Identity theft in the corporate network

June 2004 Information Security

The office cleaner wanders around the IT department emptying bins into a black plastic bag. He bends below each desk to look for stray sandwich wrappers and plastic cups. While he is under the desk, it is a matter of seconds for him to attach a hardware key logger between keyboard and system unit. These small key loggers are effectively invisible on the back of the computer, and record every keystroke the IT folk make for the next week. They will capture user names and passwords, as well as every e-mail and browser entry.

Often this will include credit card information from Internet shopping, home address details, bank account details - in fact, whatever the individual typed into the computer during that week.

Of course there are plenty of similar opportunities throughout the organisation - the CEO's secretary's PC for instance, or the finance director's. It is just like bugging with virtually no risk and far bigger rewards according to Peter Wood, chief of operations at First Base Technologies. Most organisations are vulnerable to this type of attack and will never know that it has taken place. The truth is that few people conduct proper staff vetting, and they certainly do not check the cleaner's credentials!

Real threats

Industrial espionage and organised crime are a real threat, but most surveys show that the more significant risk is from inside the organisation. An employee can often see far more corporate information on the head office network than anyone realises. If hacking is defined as attempting to gain unauthorised access to sensitive information, then most organisations have a significant number of hackers on their staff. Disgruntled employees (and ex-employees) present a very serious threat to business through access to critical data and personal information. Suppose an employee, with just a little Internet research, discovers how to read everyone's e-mails or even send mails as if they were the CEO.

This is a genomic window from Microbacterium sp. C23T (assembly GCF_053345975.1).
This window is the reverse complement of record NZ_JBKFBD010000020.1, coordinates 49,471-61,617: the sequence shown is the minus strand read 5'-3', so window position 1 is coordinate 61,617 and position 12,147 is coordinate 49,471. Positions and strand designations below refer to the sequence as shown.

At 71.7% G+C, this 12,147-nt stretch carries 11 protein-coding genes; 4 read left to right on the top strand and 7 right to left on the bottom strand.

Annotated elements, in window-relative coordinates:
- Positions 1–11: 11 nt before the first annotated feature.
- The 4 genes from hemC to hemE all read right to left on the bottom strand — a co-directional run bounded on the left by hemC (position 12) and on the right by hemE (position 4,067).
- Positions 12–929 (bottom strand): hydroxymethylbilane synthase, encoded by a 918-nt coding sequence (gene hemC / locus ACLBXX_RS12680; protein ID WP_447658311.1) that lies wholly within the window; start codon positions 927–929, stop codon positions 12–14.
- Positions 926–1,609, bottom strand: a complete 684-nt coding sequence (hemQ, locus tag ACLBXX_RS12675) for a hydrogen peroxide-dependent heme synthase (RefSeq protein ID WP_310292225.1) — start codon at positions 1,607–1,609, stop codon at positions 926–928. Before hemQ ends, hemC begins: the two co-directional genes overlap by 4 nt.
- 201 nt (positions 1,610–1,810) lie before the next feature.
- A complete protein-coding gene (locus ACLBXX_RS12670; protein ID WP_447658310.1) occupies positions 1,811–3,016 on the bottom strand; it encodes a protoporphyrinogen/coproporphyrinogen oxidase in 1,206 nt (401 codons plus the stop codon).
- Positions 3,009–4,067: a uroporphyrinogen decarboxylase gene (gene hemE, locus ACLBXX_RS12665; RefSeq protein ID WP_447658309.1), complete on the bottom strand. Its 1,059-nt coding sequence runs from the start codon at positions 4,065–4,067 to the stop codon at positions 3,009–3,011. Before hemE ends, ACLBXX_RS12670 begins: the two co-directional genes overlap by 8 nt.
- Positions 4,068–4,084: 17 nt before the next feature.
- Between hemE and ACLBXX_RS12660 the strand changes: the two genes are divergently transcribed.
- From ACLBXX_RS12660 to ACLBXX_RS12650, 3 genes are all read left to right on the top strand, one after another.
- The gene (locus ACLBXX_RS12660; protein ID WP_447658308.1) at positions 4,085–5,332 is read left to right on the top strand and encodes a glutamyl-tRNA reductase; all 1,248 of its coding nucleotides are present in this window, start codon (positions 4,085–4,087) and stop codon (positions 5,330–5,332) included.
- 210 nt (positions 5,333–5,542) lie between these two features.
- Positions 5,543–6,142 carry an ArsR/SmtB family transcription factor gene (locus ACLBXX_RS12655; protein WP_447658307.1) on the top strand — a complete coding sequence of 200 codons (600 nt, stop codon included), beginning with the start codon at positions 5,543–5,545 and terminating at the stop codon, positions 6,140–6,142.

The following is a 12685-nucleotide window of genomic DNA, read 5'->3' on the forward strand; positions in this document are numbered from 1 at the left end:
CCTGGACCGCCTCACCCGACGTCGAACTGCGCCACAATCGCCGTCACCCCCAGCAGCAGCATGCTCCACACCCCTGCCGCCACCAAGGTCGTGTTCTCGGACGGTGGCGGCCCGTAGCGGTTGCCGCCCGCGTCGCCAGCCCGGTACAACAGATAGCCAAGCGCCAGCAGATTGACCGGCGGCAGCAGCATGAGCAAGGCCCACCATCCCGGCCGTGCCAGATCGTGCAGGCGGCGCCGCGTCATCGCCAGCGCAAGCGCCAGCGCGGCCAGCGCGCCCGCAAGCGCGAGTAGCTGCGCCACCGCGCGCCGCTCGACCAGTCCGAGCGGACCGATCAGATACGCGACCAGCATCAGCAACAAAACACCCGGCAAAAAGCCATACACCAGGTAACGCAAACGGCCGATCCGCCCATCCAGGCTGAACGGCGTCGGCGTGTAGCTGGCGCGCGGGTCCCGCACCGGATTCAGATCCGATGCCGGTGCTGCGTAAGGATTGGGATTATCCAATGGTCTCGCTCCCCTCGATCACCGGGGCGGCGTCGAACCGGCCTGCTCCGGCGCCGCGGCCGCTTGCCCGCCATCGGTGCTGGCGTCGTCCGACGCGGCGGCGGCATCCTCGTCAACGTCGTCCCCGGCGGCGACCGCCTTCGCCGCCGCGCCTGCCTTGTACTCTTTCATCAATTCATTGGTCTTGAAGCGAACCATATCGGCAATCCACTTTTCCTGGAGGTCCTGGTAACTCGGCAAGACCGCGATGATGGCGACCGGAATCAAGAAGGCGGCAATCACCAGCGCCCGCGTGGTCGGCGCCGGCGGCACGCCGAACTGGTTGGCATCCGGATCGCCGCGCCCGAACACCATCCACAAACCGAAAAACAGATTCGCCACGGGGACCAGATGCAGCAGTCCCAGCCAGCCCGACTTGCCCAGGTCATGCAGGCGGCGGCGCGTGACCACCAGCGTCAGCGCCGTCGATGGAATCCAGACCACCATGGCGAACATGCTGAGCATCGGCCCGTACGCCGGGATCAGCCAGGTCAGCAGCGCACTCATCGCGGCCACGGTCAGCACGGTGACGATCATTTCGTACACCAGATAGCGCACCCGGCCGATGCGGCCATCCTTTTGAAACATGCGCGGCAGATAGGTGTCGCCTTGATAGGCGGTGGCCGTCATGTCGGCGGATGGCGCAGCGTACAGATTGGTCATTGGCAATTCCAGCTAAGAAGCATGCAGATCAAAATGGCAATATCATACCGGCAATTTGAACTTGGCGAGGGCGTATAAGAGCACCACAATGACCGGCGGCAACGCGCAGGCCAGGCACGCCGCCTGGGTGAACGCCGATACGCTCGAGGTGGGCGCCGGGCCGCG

Today, access to information is almost always controlled by a password. Users, even technical experts and senior staff, frequently use incredibly easy-to-guess words, such as 'password', 'holiday', the name of their child or even their own name. The use of trivial passwords to secure 'service accounts' - highly privileged accounts used by backup programs, network control software and anti-virus tools - is so common that gaining control of an entire network frequently takes take no more than a few minutes.

Organisations make very dangerous assumptions about the security of data on their networks. No-one considers, or more importantly tests, who might be able to view or steal mergers and acquisitions data, business plans or payroll information. On a typical corporate Windows network, anyone with an administrator account can see or copy anything. Putting information on a network server is not the same as locking it in your desk drawer.

In the words of Fox Mulder, 'trust no-one'. If someone steals your password, it is a significant step towards stealing your identity. It will not just impact your employer but your personal life too. In fact it could easily leave you with a reputation for enjoying child pornography, a large credit card bill and an even larger overdraft.

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